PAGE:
Check for doneness. I don’t like poking my steak with a meat thermometer to check for doneness because it is a thinner cut of meat than a roast. So we gently prod the steak and if the meat feels springy, you are close to medium rare. If it still feels loose, then you keep the steak on the grill for a few more minutes until done.

You want the steak to have the same consistency of that part of flesh in your hand that is between your thumb and your forefinger.

Let your meat rest. The hardest part of grilling a porterhouse steak is to let it rest before you start slicing it up. Remember, this only needs to take 3-5 minutes for the juices to settle in nicely within your steak. So while your steak rests, gather up the rest of your meal and call in the troops!

How to Grill a Porterhouse Steak with Cowboy Steak Rub by FamilySpice.com

Can I cook a porterhouse steak on the stove?

If you don’t have a grill or if weather is keeping you from grilling, you can also prepare your porterhouse steak indoors. When I’m making just one steak, I like to cook it on the stove using a cast iron pan. Just like you would grill, I like to sear it first on high heat then lower the temperature to medium to finish cooking.

Porterhouse steak coated with Cowboy Steak Rub by FamilySpice.com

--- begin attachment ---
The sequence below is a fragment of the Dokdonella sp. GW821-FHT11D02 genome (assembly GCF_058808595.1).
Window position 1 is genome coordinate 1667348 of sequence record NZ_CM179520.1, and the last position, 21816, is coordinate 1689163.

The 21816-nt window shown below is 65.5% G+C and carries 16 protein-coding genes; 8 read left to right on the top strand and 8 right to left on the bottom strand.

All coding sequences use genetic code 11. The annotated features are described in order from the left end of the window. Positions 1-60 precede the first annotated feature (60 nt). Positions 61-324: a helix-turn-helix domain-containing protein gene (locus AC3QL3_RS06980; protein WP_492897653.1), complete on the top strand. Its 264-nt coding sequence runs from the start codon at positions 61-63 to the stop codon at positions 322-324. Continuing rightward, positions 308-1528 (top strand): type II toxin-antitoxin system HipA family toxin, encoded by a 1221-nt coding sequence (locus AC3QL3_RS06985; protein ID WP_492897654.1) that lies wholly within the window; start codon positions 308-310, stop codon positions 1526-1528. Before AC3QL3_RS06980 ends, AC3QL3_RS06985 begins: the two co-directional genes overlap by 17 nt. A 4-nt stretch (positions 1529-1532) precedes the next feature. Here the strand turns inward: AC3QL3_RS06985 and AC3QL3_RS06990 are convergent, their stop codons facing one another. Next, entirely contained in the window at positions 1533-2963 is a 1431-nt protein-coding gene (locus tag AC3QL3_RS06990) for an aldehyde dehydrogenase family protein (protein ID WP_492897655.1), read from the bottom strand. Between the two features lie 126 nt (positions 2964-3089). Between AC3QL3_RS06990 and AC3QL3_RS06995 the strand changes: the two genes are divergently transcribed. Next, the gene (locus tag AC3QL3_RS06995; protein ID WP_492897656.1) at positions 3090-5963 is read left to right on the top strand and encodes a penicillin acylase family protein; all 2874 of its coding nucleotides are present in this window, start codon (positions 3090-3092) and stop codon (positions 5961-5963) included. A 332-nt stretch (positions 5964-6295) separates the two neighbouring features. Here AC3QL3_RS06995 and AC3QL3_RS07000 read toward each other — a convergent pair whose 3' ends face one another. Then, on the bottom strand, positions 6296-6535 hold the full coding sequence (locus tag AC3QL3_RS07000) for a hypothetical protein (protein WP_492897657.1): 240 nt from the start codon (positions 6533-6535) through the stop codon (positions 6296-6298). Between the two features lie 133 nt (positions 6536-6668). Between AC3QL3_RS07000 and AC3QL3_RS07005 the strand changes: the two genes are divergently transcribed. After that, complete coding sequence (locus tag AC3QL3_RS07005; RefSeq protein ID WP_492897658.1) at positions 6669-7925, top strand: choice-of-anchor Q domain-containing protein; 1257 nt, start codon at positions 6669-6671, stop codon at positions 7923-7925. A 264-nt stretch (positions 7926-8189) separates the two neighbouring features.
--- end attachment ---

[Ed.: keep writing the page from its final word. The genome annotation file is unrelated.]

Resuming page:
How to serve your porterhouse steak

Depending on how thick your porterhouse steak is, it can weigh about 10 to 24 ounces. This is a great steak to share with a friend or loved one, or to fill up a big guy who has a big appetite! Just like any other steaks, I like to serve up my favorite vegetables with a porterhouse steak.

Because there are two steaks in one porterhouse, we like to first remove the filet and NY strip completely and then slice it up. For sides, I like to add a green like asparagus, green beans or broccoli along with a starch like potatoes, rice or a roll.

Overhead Shot of a Grilled Porterhouse Steak Cut into Slices with Cowboy Steak Rub by FamilySpice.com
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Cowboy Steak Rub

This cowboy steak rub is super simple to make and also makes an easy Father’s Day present or hostess gift. I found these cute mini mason bottle jars and created a free steak rub label printable for you to download (I used these avery labels). I don’t know about you, but I love homemade gifts – especially when they are edible!

Cowboy Spice Rub in a bottle with a free printable label by FamilySpice.com

Final thoughts on how to grill a porterhouse steak